The Honest Company has come under fire after a Wall Street Journal report claimed one of the company's products is full of the chemicals it publicly claims to avoid.
The startup, which was co-founded by actress Jessica Alba, has swelled to a $1.7 billion valuation by selling products that promise to be safer, healthier, and more environmentally friendly than mainstream brands.
On its website, the company says it believes that products people use on a daily basis should be safe for both the home and family members.
"We also believe it's better to be safe than sorry when deciding what goes in our products and we're vigilant about the latest science regarding chemicals and health to ensure we're being mindfully cautious," the company says.
One of the chemicals the Honest Company has vowed to avoid is sodium lauryl sulfate (SLS), a cleaning agent found in common household items like laundry detergent and toothpaste.
The Honest Company says the agent is a common skin irritant and is even used in lab testing to intentionally harm skin.
"SLS and SLES are both included in our Honestly Free Guarantee which means we'll never use them," the company has written.
Instead, the company vowed to use sodium coco sulfate (SCS), a coconut-based agent that is "gentler" on skin.
However, a report from the Wall Street Journal is casting doubt on the company's claims. The newspaper reports two independent labs tested the company's laundry detergent and found a large amount of SLS.
In fact, one of the labs, Chemir, found that the Honest Company detergent contained about the same amount of SLS as Tide.
"It was not a trace amount," a chemist for the lab told the Wall Street Journal.
Barbara Pavan, of the second lab, Impact Analytical, agreed. She told the newspaper that her lab's tests had found a "significant" amount of SLS in Honest Company detergent.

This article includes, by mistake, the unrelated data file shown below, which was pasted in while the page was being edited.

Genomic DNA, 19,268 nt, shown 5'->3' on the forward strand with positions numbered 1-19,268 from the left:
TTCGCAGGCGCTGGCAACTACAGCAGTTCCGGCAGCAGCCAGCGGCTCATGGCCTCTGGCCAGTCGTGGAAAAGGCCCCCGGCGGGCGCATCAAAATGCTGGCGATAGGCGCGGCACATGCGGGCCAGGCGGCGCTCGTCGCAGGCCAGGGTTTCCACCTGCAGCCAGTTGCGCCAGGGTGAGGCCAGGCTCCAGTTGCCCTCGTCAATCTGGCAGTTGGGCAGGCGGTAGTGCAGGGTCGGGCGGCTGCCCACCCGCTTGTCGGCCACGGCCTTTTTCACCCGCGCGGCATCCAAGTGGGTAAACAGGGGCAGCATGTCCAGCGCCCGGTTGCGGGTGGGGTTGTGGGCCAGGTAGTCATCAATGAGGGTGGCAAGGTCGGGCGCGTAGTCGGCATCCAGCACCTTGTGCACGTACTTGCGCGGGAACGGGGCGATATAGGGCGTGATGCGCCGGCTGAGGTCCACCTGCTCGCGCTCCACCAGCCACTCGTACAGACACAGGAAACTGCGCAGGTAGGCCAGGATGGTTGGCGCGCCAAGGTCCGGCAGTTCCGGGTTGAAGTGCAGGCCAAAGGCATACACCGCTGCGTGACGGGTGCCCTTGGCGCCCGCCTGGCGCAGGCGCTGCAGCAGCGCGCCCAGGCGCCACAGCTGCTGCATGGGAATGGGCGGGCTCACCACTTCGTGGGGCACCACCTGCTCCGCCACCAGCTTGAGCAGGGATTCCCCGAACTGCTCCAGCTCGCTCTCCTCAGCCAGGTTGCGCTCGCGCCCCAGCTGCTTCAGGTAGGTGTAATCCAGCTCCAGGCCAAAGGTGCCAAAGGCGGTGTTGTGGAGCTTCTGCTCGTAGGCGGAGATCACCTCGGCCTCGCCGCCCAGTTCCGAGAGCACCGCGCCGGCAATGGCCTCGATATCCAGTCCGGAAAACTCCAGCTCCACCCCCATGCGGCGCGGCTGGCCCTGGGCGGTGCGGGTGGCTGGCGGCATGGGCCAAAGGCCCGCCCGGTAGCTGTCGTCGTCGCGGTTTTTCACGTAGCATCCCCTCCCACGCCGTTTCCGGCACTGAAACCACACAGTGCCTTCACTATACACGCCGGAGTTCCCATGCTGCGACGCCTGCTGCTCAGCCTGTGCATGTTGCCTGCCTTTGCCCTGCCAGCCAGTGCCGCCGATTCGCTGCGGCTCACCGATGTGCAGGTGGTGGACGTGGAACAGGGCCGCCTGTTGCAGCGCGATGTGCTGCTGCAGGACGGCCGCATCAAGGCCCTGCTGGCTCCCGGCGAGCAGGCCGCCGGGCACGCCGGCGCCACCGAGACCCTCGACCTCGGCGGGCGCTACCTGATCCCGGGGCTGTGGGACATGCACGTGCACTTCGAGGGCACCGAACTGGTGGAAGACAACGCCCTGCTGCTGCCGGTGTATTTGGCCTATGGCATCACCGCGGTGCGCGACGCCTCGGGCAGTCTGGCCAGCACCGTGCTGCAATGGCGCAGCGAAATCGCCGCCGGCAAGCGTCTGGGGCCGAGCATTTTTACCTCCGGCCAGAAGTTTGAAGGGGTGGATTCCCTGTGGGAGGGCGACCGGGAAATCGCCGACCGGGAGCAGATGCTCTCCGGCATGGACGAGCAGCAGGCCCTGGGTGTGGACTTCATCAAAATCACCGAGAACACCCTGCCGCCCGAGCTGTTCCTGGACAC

The Honest Company is hotly disputing the newspaper's claims, slamming the report as "disappointing," "misleading," and full of "factual inaccuracies."
The company asserted that their detergent does not contain SLS, only the "gentler" SCS.
The company said that they provided the Wall Street Journal evidence to back up these claims, but were ignored. The company added that the labs didn't test for SCS in their products.
"The Journal clearly had the goal of harming the reputation and good will that we are so proud to have built here at Honest and we wanted to set the record straight," the company said in a statement.
Despite the Honest Company's denials, some angry customers have written on the company's Facebook page that they feel duped.
"I am so disgusted by this company," one woman wrote. "I am in my first trimester of pregnancy, and I have been taking these prenatal vitamins, now I am worried they are fake."
The Wall Street Journal is also standing by its reporting, telling the Associated Press the story is "accurate" and "fair."
Stephanie McNeal is a social news editor for BuzzFeed News and is based in New York.
Contact Stephanie McNeal at email@example.com.
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